Introduction to ecosystems
Introduction to ecosystems

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6.2 China’s Loess Plateau

China’s Loess Plateau is a region that stretches for 640,000 square kilometres across north central China. It is an example of an ecosystem that has been ravaged by human activities, such as agriculture.

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Contributors to this video include John D Liu.

Video: ©co-produced by The Open University and EEMP for BBC World, with support from the International Union for the Conservation of Nature (IUCN), The Open University, The Rockefeller Foundation, and the Syngenta Foundation for Sustainable Agriculture and The World Bank. © Environmental Educational Media Project (EEMP) 2009

The hills and valleys of China’s Loess Plateau eroded because grazing domestic animals denuded them of vegetation. Valuable soil was washed away into the nearby Yellow River, leaving the plateau unfertile.

The rehabilitation of the plateau has been a slow and arduous task. As you watch the next video think about the following questions:

  • What were the activities that resulted in the destruction of the Loess Plateau?
  • What actions were taken to restore the plateau?
Download this video clip.Video player: 6_5_loess_plateau_success.mp4
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Video: ©co-produced by The Open University and EEMP for BBC World, with support from the International Union for the Conservation of Nature (IUCN), The Open University, The Rockefeller Foundation, and the Syngenta Foundation for Sustainable Agriculture and The World Bank. © Environmental Educational Media Project (EEMP) 2009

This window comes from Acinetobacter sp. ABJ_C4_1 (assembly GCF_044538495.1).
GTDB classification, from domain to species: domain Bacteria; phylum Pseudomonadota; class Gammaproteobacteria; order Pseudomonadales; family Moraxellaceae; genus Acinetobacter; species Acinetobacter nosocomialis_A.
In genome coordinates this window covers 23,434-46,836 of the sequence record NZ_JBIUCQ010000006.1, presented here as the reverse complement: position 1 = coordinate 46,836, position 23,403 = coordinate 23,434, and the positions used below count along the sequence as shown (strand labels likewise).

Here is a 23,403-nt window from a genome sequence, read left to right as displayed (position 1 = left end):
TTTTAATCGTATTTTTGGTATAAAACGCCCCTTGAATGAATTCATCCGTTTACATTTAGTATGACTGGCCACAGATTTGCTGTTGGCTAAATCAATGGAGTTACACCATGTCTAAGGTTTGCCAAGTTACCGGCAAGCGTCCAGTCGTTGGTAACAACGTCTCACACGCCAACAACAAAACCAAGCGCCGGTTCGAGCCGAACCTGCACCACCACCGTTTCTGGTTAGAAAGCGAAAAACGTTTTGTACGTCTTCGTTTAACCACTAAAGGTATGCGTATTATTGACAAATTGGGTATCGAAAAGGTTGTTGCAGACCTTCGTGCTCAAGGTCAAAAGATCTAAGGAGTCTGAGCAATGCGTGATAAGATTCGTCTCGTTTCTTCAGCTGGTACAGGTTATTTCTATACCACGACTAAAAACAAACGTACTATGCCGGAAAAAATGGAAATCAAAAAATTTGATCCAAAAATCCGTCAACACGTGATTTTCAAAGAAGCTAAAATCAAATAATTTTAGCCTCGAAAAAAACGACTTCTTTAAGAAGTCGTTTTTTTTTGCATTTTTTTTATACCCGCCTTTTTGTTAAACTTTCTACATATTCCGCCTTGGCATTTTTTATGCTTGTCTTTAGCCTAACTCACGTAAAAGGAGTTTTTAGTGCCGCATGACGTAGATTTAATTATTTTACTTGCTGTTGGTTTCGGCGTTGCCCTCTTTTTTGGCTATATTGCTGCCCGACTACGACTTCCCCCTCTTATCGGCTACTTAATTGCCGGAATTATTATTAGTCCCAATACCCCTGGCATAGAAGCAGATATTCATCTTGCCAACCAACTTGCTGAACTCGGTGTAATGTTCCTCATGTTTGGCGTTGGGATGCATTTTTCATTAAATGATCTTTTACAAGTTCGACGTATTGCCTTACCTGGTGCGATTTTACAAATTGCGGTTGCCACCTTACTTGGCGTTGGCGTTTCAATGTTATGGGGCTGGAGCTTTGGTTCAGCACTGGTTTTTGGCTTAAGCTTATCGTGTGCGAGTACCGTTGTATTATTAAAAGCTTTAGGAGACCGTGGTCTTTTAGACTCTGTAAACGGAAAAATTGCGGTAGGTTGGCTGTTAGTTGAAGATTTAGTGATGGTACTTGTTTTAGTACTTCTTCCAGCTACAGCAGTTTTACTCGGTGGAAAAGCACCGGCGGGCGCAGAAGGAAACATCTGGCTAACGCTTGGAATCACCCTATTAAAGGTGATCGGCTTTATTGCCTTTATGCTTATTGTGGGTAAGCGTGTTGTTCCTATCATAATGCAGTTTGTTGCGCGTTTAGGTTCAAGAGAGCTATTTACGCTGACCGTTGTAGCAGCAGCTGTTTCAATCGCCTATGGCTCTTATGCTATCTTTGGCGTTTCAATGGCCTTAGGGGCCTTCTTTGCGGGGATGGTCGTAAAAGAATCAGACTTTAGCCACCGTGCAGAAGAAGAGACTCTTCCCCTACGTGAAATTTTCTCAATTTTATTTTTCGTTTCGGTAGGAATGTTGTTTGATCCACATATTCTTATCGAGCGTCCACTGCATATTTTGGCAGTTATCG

Activity _unit6.3.1 Activity 1

How can the destruction and rehabilitation of the Loess Plateau be understood in terms of an ecosystem?

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Answer

The Loess Plateau can be considered as a discrete ecosystem. As it became over-exploited the flow of energy through the food chains within the ecosystem changed and reduced. Unless the primary flow of energy from sunlight into plant material for consumers is maintained, the ecosystem will change in character and, as in the case of the Loess Plateau, parts can become almost barren. Several thousand years of human agriculture denuded the hills and valleys of vegetation. Domestic animals fed on vegetation and there was no chance for young trees and shrubs to grow. Rain no longer seeped into the ground but washed down the sides of the hills carrying away soil. Thus the primary route for energy to enter the ecosystem disappeared.

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